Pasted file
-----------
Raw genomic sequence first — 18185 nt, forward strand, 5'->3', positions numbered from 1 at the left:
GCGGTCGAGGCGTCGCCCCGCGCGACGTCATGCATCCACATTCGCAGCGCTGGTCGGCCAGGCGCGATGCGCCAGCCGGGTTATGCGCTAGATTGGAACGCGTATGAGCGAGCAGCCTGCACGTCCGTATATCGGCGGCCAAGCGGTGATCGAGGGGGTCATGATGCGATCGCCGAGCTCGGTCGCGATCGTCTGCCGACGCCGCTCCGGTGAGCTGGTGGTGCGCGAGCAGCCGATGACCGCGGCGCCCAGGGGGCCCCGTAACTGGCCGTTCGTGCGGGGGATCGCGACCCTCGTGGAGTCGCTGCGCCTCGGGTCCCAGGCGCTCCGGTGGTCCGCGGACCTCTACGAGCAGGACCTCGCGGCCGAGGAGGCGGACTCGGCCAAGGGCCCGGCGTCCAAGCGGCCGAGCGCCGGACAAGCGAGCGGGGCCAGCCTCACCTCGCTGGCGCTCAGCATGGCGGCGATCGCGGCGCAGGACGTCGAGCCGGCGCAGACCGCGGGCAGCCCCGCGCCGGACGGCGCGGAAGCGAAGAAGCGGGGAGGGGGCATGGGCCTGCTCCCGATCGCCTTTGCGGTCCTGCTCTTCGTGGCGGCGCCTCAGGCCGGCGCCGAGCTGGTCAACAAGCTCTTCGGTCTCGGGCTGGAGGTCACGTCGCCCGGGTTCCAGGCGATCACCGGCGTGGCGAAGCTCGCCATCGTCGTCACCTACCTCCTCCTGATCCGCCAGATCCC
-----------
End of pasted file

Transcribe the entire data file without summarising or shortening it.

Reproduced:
Raw genomic sequence first — 18185 nt, forward strand, 5'->3', positions numbered from 1 at the left:
GCGGTCGAGGCGTCGCCCCGCGCGACGTCATGCATCCACATTCGCAGCGCTGGTCGGCCAGGCGCGATGCGCCAGCCGGGTTATGCGCTAGATTGGAACGCGTATGAGCGAGCAGCCTGCACGTCCGTATATCGGCGGCCAAGCGGTGATCGAGGGGGTCATGATGCGATCGCCGAGCTCGGTCGCGATCGTCTGCCGACGCCGCTCCGGTGAGCTGGTGGTGCGCGAGCAGCCGATGACCGCGGCGCCCAGGGGGCCCCGTAACTGGCCGTTCGTGCGGGGGATCGCGACCCTCGTGGAGTCGCTGCGCCTCGGGTCCCAGGCGCTCCGGTGGTCCGCGGACCTCTACGAGCAGGACCTCGCGGCCGAGGAGGCGGACTCGGCCAAGGGCCCGGCGTCCAAGCGGCCGAGCGCCGGACAAGCGAGCGGGGCCAGCCTCACCTCGCTGGCGCTCAGCATGGCGGCGATCGCGGCGCAGGACGTCGAGCCGGCGCAGACCGCGGGCAGCCCCGCGCCGGACGGCGCGGAAGCGAAGAAGCGGGGAGGGGGCATGGGCCTGCTCCCGATCGCCTTTGCGGTCCTGCTCTTCGTGGCGGCGCCTCAGGCCGGCGCCGAGCTGGTCAACAAGCTCTTCGGTCTCGGGCTGGAGGTCACGTCGCCCGGGTTCCAGGCGATCACCGGCGTGGCGAAGCTCGCCATCGTCGTCACCTACCTCCTCCTGATCCGCCAGATCCC